CCTV exposes scammers in Indian call centres
THE full extent of phone scammers in India has been exposed by a UK hacker, as CCTV footage uncovering the criminals at work has been released online.
Each year, thousands of people from the UK fall victim to phone scams – many of which are held in phone centres abroad, where teams of people pretend they work for leading banks, retailers and computing companies.
According to the Money Advice Service, the UK receives an estimated 21 million scam calls each month.
You can use a security alarm system for home to monitor activity in and around your home, so you can be sure that your family is safe even when you’re not there.
A UK man, known only as ‘Jim Browning’, hacked into the CCTV system of an Indian call centre based in Gurugram, southwest of New Delhi, last May. During a special BBC investigation, Browning claimed to have downloaded 70,000 phone calls from the establishment, allegedly based out of a building called Sonit Tower.
Speaking to the BBC, Browning claimed he was aware that hacking into the systems is illegal, but he is adamant he needs to help victims by exposing the fraudsters.
“I think it is pretty unique to see the scammers in actions,” he said of the CCTV footage. “I really do want the whole world to see what this looks like.”
Video footage exposes a number of scammers at the centre, pretending to work for top organisations such as Microsoft. Others tell unsuspecting callers that they are based in California, to make the scam seem legitimate. Victims are urged to call following fake messages on their computer, alerting them to “virus threats”.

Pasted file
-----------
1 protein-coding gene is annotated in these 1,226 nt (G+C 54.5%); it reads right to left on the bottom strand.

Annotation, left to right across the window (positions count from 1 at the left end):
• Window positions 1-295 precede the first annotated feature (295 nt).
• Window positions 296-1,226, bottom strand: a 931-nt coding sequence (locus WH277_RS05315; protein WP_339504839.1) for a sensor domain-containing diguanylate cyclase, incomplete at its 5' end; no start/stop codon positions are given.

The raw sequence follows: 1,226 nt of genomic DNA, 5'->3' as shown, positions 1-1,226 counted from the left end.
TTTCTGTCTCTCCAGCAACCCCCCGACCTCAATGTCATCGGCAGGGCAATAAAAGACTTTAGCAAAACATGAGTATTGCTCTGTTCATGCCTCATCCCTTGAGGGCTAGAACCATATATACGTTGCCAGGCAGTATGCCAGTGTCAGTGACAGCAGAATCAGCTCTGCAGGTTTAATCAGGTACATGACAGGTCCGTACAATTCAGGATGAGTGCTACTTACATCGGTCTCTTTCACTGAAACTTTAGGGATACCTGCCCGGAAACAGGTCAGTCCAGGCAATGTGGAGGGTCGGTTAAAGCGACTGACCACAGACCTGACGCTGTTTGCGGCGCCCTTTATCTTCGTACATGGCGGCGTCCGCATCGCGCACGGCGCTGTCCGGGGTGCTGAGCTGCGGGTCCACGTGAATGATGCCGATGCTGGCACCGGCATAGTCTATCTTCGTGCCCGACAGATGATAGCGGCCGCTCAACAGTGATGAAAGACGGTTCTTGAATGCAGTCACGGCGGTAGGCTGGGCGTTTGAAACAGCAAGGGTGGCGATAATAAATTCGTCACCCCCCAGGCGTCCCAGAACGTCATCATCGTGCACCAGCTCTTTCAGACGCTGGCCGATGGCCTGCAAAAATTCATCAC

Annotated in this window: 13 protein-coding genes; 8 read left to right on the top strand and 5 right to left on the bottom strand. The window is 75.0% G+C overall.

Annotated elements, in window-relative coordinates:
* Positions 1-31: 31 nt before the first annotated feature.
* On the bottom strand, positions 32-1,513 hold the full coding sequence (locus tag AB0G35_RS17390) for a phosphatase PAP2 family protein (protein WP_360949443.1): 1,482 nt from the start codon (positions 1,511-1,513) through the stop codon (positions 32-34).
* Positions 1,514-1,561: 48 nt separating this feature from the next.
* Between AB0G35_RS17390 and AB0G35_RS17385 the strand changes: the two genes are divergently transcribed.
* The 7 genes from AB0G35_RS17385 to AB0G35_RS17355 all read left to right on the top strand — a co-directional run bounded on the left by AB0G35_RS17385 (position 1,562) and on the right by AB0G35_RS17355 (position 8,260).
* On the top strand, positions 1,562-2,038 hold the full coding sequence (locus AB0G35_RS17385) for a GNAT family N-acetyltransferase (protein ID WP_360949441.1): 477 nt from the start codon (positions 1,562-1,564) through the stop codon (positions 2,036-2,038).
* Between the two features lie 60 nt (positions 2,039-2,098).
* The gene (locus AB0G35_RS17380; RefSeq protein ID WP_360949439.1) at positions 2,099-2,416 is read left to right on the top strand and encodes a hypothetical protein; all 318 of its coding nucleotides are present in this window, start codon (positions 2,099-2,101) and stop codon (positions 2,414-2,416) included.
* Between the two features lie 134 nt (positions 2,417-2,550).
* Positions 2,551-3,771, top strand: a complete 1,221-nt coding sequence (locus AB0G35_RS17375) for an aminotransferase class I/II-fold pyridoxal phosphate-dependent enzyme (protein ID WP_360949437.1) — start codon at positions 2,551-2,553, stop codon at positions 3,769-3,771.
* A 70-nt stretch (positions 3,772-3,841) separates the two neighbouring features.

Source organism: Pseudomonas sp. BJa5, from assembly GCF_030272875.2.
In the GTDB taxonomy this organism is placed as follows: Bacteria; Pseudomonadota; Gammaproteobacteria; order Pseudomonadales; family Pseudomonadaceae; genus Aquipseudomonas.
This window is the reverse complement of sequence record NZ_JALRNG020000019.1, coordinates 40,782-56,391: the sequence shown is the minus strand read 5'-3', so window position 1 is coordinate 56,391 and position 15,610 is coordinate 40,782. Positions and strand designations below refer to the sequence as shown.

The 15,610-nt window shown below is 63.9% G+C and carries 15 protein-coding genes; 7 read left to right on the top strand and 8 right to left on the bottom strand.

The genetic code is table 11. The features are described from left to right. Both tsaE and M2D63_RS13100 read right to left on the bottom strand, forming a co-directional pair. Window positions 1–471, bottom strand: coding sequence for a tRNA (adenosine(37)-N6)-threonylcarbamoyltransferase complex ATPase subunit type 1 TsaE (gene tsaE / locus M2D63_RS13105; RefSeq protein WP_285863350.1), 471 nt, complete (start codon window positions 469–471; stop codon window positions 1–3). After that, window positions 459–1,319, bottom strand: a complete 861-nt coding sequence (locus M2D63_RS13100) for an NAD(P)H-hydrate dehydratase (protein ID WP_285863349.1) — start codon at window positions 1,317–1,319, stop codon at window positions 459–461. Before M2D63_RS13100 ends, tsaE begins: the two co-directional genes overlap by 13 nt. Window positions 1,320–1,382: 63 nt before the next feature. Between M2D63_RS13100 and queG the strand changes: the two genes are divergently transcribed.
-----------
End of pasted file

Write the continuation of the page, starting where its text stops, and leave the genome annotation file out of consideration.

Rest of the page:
The boss of the call centre, OctaFX, is allegedly the mastermind behind the scams. Videos acquired by the BBC showed Chauhan speaking to staff, warning them not to feel sympathy towards victims.
“We focus on the bottom line, this is how we measure success,” he said. “We don’t give a sh*t about the customers.”
Internal documents show that Chauhan’s business are bringing in substantial amounts of money. In February 2019, the scammers made more than $250,000. In April, it had almost doubled at $472, 828.
In response to the investigation, Indian police say they are trying to address the problems surrounding scam call centres. Previously, they have carried out raids in Delhi.
Sameer Sharma, from the Delhi police, admitted scamming crimes were “difficult to crack.”
“Because we don’t have victims, we (therefore) don’t have accused and (that means) we don’t have anything,” he said. “It’s very difficult to link the accused with the victim. It’s even difficult to find out who is the accused.”
Chauhan refused to comment when approached by the BBC.
Previously, a Mail Online investigation found Indian scammers duped up to 100,000 Britons a day, as it was revealed conmen working in call centres posed as UK government officials and demanded thousands of pounds from victims.
Some victims have claimed they have been conned out of £20,000.
While speaking to an undercover reporter, alleged conman, Sandeep Soni, said the “scam works” as the callers threaten victims with legal action.
The conmen admitted they often target elderly Asian immigrants who may have poor English language skills. Immigrants are also an easy target, they revealed, as they are less aware of how the British tax system works.
Previous statistics released by Action Fraud, the national fraud and cyber reporting centre, said at least 10 per cent of fraud cases involved India. An HMRC spokesman advised anyone who had lost money to similar types of scammers to contact Action Fraud immediately.